THE CALL | Matthew 19:14–15 [ESV]
Jesus said, “Let the little children come to me and do not hinder them, for to such belongs the kingdom of heaven.” And he laid his hands on them and went away.
Father, all human life bares your image and is a blessing, but we treat some as more important than others. We value each other for our utility, beauty, skill, or entertainment and we treat children as tiresome distractions from our ambitious desires. We neglect the elderly and pretend that we ourselves will never age. We rise up early and go to bed late in order to advance our careers just a little bit more; we are building our own kingdoms where only the strong can survive. Jesus, teach us to welcome the children, elderly, and marginalized into our lives. Holy Spirit, help us to rely on your promises and live within your kingdom, a kingdom of love and rest. Amen.
ASSURANCE | Matthew 7:24–27 [ESV]
“Everyone then who hears these words of mine and does them will be like a wise man who built his house on the rock. And the rain fell, and the floods came, and the winds blew and beat on that house, but it did not fall, because it had been founded on the rock. And everyone who hears these words of mine and does not do them will be like a foolish man who built his house on the sand. And the rain fell, and the floods came, and the winds blew and beat against that house, and it fell, and great was the fall of it.”
SING: Gloria Patri
Glory be to the Father
And to the Son and to the Holy Ghost
As it was in the beginning
Is now and ever shall be world without end
Read: Psalm 69
2nd Reading: John 15:27
(Ps 69:13) "But as for me, my prayer is to you, O Lord. At an acceptable time, O God,
in the abundance of your steadfast love answer me in your saving faithfulness."
There are many elements of this psalm which speak to the experience of living in dark times. Verse 1 says, "Save me God, for the waters have come up to my neck." And verse 13, says, "Deliver me from sinking in the mire." For one of my good friends, this has spoken to their experience of discouragement while living at a low ebb of spiritual energy. Psalm 69 encourages us to speak honestly about our situation, even as we appeal to God for help. If we think that we need to clean ourselves up before we can pray to God, then... we will never pray.
The perspective of Psalm 69 is that God will answer, but he will answer in the timing that works best for our good. The delay between praying for help and then seeing God's help arrive can be a difficult time of waiting. But Psalm 69 tells us that God's purposes for us are full of steadfast love and faithfulness and that he will answer our prayers in an "acceptable time (vs. 13.)"
While we wait, it is encouraging to know that Jesus identified closely with this psalm. At three places, he used the words of this psalm to describe his own situation. In John 15:25 he saw his own experience of rejection as being a fulfillment of Psalm 69:4, "They hated me without cause." He also described his action in cleansing the temple as being "zeal for your house" (Ps 69:9), and on the cross he was given "sour wine" for his thirst (Ps 69:21, Jn 19:28-29.) We see that God's purpose for Jesus was not immediate deliverance from his persecutors. In fact, he was not only given over to suffering, but his path went all the way down into death itself. But, at an acceptable time, God fulfilled his purposes for Jesus and accomplished his deliverance. He was raised from the dead and given all power and authority for the church. Thankfully, his experience of suffering and death was not cut short, because God accomplished our salvation in and through the cross.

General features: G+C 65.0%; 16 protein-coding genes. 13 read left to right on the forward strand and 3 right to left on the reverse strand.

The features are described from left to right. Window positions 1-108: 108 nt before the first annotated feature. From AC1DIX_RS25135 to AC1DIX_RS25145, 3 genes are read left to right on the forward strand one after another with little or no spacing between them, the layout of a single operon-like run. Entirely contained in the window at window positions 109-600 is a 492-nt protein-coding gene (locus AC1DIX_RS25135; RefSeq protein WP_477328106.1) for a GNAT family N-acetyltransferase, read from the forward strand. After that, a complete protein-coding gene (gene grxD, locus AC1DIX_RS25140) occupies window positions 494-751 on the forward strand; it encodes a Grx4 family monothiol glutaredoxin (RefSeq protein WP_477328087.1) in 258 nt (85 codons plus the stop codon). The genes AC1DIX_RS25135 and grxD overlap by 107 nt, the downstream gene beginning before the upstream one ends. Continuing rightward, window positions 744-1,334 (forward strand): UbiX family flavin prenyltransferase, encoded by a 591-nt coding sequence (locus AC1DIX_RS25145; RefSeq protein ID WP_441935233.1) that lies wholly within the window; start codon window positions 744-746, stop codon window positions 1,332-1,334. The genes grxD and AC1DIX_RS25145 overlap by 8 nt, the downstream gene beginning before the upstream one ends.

God's steadfast love and faithfulness are stronger and deeper than our sin. They are stronger and deeper than our circumstances. They are stronger and deeper than death itself. While the appearance of our deliverance my not immediately appear, God will give us the final victory. As we wait for an acceptable time, we can be sure that God is at work for good and his purposes will not be thwarted.
READ | Psalm 127
Spend time understanding and memorizing the outline of the Psalm, taking special note of the flow or transition points. If you are in a group, discuss the main themes and emphasis together.
Our Father in heaven,
hallowed be your Name,
your kingdom come,
your will be done,
on earth as it is in heaven.
Give us today our daily bread.
And forgive us our debts,
as we also have forgiven our debtors
And lead us not into temptation,
but deliver us from evil.
For yours is the kingdom and the power and the glory forever,
Genesis 1:28 [ESV]
And God blessed them. And God said to them, “Be fruitful and multiply and fill the earth and subdue it, and have dominion over the fish of the sea and over the birds of the heavens and over every living thing that moves on the earth.”
City Reformed Presbyterian Church
The 90 Days project is a collaborative effort of many church leaders. Matt Koerber and Daniel Snoke have taken lead roles, with others helping to write daily devotionals.